The show can't succeed until it shows us what its story will be
The season 2 finale of Mr. Robot, airing next Wednesday night, has a great deal of narrative work to do. It needs to explain, at least a little, where Tyrell Wellick (Martin Wallström) has been. It needs to show us more about how Elliot’s “Mr. Robot” alter personality takes him over and what the consequences of this are; we’ve seen too many hints that Elliot himself becomes a world-changing mastermind in moments he cannot remember, and not enough plot movement. It doesn’t need to tie together its various dark actors (who have thus far seemed vaguely and ineffably connected) but it does need to point towards a less scattered way forward.
That’s only a part of my list; if you’re a fan of the show, you probably have your own. And while I don’t generally think shows “need” to do anything but follow their own star—after all, they don’t owe me anything—it’s hard not to get a bit prescriptive about a show that so consistently ignores TV’s little satisfactions in favor of a bigger goal that’s, right now, far from view. Mr. Robot has, for the bulk of its season, done many things very well, but fulfilling the imperatives of once-a-week television drama has not been one of them. The amount of weight that the show’s finale has to bear in order to justify and retroactively explain the season’s ditherings so far is almost too much.
The show has, this season, been supremely confident that its core audience will stick with it through a narrative unfolding that hasn’t just been slow—it’s, at times, doubled back on itself. I’ve given up on a retroactive justification for the too-long (by at least two episodes) period during which Elliot (Rami Malek) was incarcerated and fantasizing that he lived with his mother, other than the show testing out its wings. And Angela (Portia Doubleday), having spent much time considering becoming a whistleblower seems, now, to have decided against it in order to stay safe, having been kidnapped and threatened with death by Whiterose (B.D. Wong). Or maybe she was recruited by Whiterose, who told her about an overarching conspiracy that took out her and Elliot’s parents for the greater good of humanity. What are her motives—and is Whiterose telling the truth? You choose!
I believe, if more tepidly now than weeks ago, that when Mr. Robot concludes its run it will have told whatever is finally its story in a satisfying way. I have to believe that to keep on going with it, because it looks so little like many shows I see as less artfully made but that I enjoy more, ones that measure narrative pleasure in the short as well as the long run. To watch Mr. Robot in its second season was to feel fundamentally unserious; being left wanting not “more” but just “something” with regard to meaningful, understandable narrative development is uncomfortable. Every move made—whether at Angela’s job, or in Elliot’s twisted mind, or in the vaguely drawn plotlines about the Chinese government and the Dark Army—was freighted with import, but not import that had any actual meaning to the viewer—at least not yet. A sense of foreboding and an air of mystery only goes so far. Eventually you need to back your confidence up.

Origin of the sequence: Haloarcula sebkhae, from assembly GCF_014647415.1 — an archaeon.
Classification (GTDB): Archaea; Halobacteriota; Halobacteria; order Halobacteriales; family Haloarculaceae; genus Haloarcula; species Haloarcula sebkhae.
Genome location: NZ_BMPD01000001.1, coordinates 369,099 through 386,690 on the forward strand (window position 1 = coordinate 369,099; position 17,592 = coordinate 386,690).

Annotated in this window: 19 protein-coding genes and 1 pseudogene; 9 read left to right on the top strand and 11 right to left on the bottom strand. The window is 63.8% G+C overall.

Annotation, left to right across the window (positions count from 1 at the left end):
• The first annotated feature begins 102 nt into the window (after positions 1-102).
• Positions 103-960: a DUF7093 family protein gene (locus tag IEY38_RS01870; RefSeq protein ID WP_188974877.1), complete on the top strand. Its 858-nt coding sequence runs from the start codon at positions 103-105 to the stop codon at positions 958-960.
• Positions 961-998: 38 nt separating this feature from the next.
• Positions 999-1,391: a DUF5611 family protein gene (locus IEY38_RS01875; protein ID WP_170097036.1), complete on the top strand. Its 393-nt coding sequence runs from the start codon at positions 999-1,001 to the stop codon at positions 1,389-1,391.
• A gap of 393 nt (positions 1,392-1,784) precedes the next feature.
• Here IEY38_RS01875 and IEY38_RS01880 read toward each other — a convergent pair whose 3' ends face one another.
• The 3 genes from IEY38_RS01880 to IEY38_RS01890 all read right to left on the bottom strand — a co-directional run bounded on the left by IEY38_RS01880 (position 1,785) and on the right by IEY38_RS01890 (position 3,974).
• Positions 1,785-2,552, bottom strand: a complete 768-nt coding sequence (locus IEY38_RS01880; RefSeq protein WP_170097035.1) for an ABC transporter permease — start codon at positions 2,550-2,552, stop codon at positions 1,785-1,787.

This is a show built for the streaming era—a viewer who can, Elliot-like, pull a hoodie over his head and dial into the show for a sleepless, mania-inducing stretch will see connections more easily and get where the show is going far more quickly. The weeklong barriers between individual units of Mr. Robot will eventually be erased. But as the show is unfolding week-in and week-out on USA, it’s not working. The show can’t succeed, as a traditional TV show, if individual episodes don’t move the ball forward.
To the show’s credit: We’ve seen, in intriguing and sparely drawn detail, what the world at large looks like after the collapse of the economy. And we’ve learned a great deal more about the savage capabilities of various supporting characters, from the careerist and ultimately self-preserving Angela to the actual killer Darlene (Carly Chaikin) to, in perhaps one of my favorite developments of this season, the three-dimensional chess player Joanna (Stephanie Corneliussen).
Their performances, in the fullness of time, will likely be appreciated all the more by viewers who continue to press “play next episode” in order to watch a maxi-movie about their adventures. But viewers today are left to try to extract meaning from truncated bits of performance, as in Wednesday night’s brief shot of Joanna announcing she’s received “the greatest” gift from her absent husband Tyrell. Sitting down each week to watch them has gotten tougher and tougher to do, knowing as I do that their individual exploits will be fun but that I’m unlikely to get even a glimmer of satisfaction as to where they all fit into whatever is the show’s story. In Wednesday night’s episode, Whiterose, having kidnapped Angela, gives her 28 minutes of conversation; the mastermind measures time by the minute and deems this generous. It felt like a pointed reminder of quite how much of my own time I’d invested into a show that, right now, is taking it for granted.